Australia could soon benefit from highly sensitive coloured x-ray imaging and powerful new tools to reveal the structure of materials in unprecedented detail and provide major advances in medicine and technology.

Together with a linear collider that will help unlock the mechanisms of how the universe was formed, this is the aim of a new collaboration announced in July 2010 by The Hon. Kim Carr, Minister for Innovation, Industry, Science and Research.

The Australian Collaboration for Accelerator Science (ACAS) will unite some of Australia’s brightest research talents in physics and help train a new generation of young Australians to continue our contribution to this critical area of research. As accelerator science underpins the development of new materials and processes in nanotechnology, environmental science and medicine amongst many others, this collaboration will help keep Australia at the forefront of science and innovation well into the future.

ACAS will bring together the Australian Synchrotron, the University of Melbourne, The Australian National University (ANU) and the Australian Nuclear Science Technology Organisation (ANSTO).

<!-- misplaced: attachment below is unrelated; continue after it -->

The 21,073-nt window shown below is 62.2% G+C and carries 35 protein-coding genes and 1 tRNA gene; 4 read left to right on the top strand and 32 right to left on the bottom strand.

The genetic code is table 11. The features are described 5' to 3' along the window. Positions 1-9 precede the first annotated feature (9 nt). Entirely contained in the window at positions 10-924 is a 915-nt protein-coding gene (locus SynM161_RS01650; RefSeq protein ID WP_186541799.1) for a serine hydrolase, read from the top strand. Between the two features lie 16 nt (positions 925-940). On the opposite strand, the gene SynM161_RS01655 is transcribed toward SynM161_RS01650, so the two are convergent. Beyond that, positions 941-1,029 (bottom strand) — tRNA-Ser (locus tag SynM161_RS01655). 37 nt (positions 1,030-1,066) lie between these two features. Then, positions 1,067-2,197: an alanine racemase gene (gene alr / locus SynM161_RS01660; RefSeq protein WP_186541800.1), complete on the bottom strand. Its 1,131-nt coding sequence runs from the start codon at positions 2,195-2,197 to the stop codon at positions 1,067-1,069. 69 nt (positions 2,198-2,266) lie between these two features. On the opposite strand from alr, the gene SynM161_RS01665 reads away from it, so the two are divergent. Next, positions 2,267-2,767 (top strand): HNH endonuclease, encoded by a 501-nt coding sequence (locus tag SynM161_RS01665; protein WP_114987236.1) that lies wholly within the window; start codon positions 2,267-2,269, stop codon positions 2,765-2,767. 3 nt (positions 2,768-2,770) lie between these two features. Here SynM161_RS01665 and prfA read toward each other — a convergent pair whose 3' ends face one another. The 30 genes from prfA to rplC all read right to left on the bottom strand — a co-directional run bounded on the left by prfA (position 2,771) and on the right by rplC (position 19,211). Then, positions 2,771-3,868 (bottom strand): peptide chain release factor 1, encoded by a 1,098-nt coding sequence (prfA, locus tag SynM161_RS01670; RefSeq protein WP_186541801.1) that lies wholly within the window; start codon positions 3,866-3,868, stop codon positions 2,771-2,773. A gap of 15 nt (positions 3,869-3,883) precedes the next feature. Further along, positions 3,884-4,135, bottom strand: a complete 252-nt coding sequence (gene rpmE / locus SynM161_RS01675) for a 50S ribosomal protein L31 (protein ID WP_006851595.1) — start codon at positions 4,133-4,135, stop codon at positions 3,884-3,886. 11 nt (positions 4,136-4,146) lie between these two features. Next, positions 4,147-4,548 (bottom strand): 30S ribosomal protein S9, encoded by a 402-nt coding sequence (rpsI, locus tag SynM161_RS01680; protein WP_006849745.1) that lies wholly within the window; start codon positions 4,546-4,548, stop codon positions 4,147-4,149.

Ministerial media release

Video about ACAS: 

Video of the launch:


Front row L-R: Harris Panopoulos, Stefanie Elbracht, Vivien Lee, Tessa Charles, David Peake.

Back row L-R: Paul Bennetto, Bryn Sobott, Kent Wootton, Senator The Hon Kim Carr, Prof John Dewar (University of Melbourne Acting VC), Andrew Cole.

Photo: Matthew Wootton.



acas_launch_carr_nm137web.jpgL-R: Prof Geoffrey Taylor (University of Melbourne, Director ARC Centre of Excellence for Particle Physics at the Tera-Scale), Dr Adi Paterson (CEO of ANSTO), Prof John Dewar (University of Melbourne Acting VC), Senator The Hon Kim Carr (Minister for Innovation, Industry, Science and Research), Professor Ian Chubb AC (ANU Vice-Chancellor and President), Dr Mark Boland (ACAS Deputy Director, Australian Synchrotron principal scientist), Prof David Jamieson (University of Melbourne, Head of School of Physics)